Haas confirm interim race engineer change for Kevin Magnussen

Sam Cooper
Haas driver Kevin Magnussen. Australia April 2022.

Kevin Magnussen peels back his race overalls in the paddock. Melbourne April 2022.

Kevin Magnussen will have a different voice in his ears for the Belgian Grand Prix as Haas continue their search for a new race engineer.

The Dane has been working with Ed Regan since his return to Formula 1 but the latter is moving to an office-based role ahead of his departure from the team near the end of the season.

Regan has been at Haas since June 2020 having initially joined as a performance engineer before moving to be Magnussen’s race engineer in February.

The team have now announced that for the Belgian, Dutch and Italian Grands Prix, Regan will be replaced by Dominic Haines.

“Please note – For the Belgian, Dutch and Italian Grands Prix, the No.20 car of Kevin Magnussen will be race engineered by Dominic Haines,” Haas said in a statement, issued to PlanetF1. “Ed Regan has transitioned to an office-based role prior to his departure from the team towards the end of the season.

“Dominic, who previously race engineered both Romain Grosjean and Nikita Mazepin before assuming a non-traveling role within the team, will stand-in prior to the commencement of a new race engineer for Magnussen – expected by the Singapore Grand Prix.”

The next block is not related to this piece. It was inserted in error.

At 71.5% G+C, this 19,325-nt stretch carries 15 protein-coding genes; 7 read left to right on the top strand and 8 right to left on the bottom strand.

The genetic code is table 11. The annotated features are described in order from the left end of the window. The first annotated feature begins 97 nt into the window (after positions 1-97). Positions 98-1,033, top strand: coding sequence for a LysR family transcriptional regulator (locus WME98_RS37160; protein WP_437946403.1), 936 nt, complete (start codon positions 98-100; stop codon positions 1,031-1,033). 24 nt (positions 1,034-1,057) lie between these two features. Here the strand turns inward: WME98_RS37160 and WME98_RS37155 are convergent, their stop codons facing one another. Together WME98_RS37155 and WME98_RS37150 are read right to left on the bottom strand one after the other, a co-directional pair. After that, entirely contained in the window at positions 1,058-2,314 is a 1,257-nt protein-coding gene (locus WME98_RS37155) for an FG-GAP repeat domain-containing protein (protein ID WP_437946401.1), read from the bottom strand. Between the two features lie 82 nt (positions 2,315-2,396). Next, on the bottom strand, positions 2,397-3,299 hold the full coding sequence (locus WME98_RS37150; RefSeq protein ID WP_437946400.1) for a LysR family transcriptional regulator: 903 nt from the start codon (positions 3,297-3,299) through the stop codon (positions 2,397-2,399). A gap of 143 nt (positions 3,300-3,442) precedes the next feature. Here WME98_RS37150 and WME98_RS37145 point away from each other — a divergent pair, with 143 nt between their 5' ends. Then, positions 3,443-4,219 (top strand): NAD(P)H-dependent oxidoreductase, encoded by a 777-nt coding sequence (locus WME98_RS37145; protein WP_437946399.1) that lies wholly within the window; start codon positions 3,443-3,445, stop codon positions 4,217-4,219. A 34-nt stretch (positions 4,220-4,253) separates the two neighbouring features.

It was reported last month that Haas had begun their search by issuing a job advert with a specific set of requirements for potential candidates.

Among them included a minimum of five years of trackside experience in Formula 1 as well as receiving a minimum of a 2:1 in an industry engineering degree.

From the outside looking in, it may just seem a race engineer is only busy when the cars on our track but as Mick Schumacher’s race engineer Gary Gannon told us earlier this year, that is far from the case.

The engineers tend to arrive at the track on the Wednesday and will not leave until late Sunday night as their role consists of many duties not just confined to advising their driver.

“Finally, the race ends and then you think, ‘okay, it’s another spot where you can relax’ but no, we can’t relax, because we have to have the debrief,” Gannon said of the moments after a race. “Then we have to quickly pack our bags and then get to the airport as quick as we can. Because we have a flight and we’re about to be late to the flight.

“We change clothes in the truck, run to the car, drive as fast as we can to the airport, return the hire car, try to get some food at the airport but usually all that food places are shut and then you’re frustrated with that. And then we get on the plane. It’s delayed for an hour and a half.

“Then we fly home land at 1am at Luton, then our van isn’t there and then we get home at 3AM or something and then we go to work on Monday to reflect on the weekend.”